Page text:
According to a survey of North American corrugated container producers by Longbow Research packaging and container analyst Joshua Zaret, 78% felt that the July 1, containerboard price hike of $55/ton would be successful and subsequently passed onto box prices.
Mr. Zaret said the increase is notable in light of weakening demand for boxes. He said 52% of survey respondents characterized current demand as weak, in June compared to 27% who characterized demand as weak in May.
He added, The confidence in the successful implementation reflects the industrys imperative to restore margins in the face of rapidly escalating costs as well as the opportunity presented by temporary supply curtailments.
Joshua Zaret summary:
We recently completed our survey of corrugated container producers across the country to gauge market conditions for the month of June.
The prevailing issues during the month were:
1. The timing of the industrys next attempt to raise prices and its probability of success. All eight major North American containerboard producers, representing about 76% of North American containerboard industry capacity, have announced a containerboard price hike of $55/ton effective July 1. At this point, we are aware of five producers that have also announced box price increases of 11%-12% ranging in dates from July 14 to August 1 (with the majority scheduled for July 14). The key rationale for these announcements, and likely underlying factor for success, is the industrys need to recover its escalating costs for energy, transportation, and chemicals.
In our survey, 78% of the respondents felt that the containerboard price hike would go through within the next three months and subsequently be passed through to boxes; 55% believed it would go through in July and then be passed through to boxes. Prior to this round of announcements, there was a marked sentiment in our prior surveys that the next price hike would occur in the fall, based on the belief that the economy (and box demand) would be stronger at that time. That this initiative is sooner than end users expected, and is considered likely to be successful, reflects the industrys imperative to restore margins as well as the opportunity presented by unexpected supply curtailments stemming from a boiler explosion at an IP mill (roughly six months) and a flooding-related shutdown at a WY mill (roughly one month). The recent announcement that SSCC will permanently close a 135,000 tpy medium machine by October 15 came too late to be a factor in this survey.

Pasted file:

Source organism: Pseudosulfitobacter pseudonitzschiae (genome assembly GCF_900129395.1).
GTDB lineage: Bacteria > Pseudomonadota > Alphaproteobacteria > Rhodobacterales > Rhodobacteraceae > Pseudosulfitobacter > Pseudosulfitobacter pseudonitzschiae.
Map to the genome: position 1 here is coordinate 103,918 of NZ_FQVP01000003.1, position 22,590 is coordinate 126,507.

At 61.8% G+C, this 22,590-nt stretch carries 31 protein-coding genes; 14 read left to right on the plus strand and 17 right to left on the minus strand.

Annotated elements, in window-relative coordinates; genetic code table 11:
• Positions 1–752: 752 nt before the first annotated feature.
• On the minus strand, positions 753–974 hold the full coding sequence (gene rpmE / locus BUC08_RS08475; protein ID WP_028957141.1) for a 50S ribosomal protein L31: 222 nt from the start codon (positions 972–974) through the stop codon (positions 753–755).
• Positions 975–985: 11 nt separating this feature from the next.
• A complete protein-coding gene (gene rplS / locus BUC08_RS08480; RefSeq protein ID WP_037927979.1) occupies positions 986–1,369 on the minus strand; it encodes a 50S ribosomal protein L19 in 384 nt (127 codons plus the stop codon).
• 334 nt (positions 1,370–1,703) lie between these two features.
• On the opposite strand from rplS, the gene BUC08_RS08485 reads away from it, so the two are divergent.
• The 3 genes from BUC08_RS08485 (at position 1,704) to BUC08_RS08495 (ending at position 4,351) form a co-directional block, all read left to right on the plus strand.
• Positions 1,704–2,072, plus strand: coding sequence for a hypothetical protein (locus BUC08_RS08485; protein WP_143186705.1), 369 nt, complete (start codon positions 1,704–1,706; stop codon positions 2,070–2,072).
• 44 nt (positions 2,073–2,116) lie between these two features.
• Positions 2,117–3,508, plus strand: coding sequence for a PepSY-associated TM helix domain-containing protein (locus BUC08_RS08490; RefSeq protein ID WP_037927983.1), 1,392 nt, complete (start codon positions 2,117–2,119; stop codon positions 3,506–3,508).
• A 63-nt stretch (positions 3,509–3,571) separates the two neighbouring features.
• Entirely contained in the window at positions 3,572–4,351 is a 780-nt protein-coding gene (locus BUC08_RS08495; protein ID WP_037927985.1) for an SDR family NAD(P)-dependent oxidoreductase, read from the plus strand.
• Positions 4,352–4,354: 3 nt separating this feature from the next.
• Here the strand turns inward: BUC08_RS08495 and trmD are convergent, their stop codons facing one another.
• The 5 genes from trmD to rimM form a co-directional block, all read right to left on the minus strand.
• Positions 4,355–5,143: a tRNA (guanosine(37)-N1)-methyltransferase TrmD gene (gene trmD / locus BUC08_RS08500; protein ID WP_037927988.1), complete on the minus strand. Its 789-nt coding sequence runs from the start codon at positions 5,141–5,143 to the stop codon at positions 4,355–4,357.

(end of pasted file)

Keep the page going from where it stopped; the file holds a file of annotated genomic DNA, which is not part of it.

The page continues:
2. Weaker June box demand. On the negative side, a higher proportion of respondents (52%) reported weaker box demand in June versus those reporting weaker demand in May (27%). While 50% saw June demand as typical, 47% saw it as weaker than usual. Weak box demand was the reason the March price initiative failed. What is different this time is the continuing surge in costs, which is negatively affecting margins. Consequently, the industrys top players appear more motivated to present a united and disciplined stance.
3. Tighter Supply. There was a marked increase in the number of respondents who reported tighter containerboard availability in June versus May. Over half of the respondents (55%) reported tighter supply conditions in June. The majority stated the constriction was across all grades. Many attributed the change to the temporary outage at IPs Vicksburg mill due to the explosion and to WYs Cedar Rapids mill due to flooding.
4. Further industry consolidation resulting from IPs pending purchase of WYs corrugated packaging assets. In our survey, 68% of the respondents thought the consolidation and rationalization of WYs assets would be a factor in the supply and price dynamics. Only 13% thought it would not (the remaining 20% had no opinion). We expect the transaction to close in August.
June Box Demand Preview - 52% characterized current demand as weak, compared to 27% last month - 38% of the respondents classified current demand as moderate. This compares to 56% in May - 10% stated that demand was strong in June, compared to 17% in May.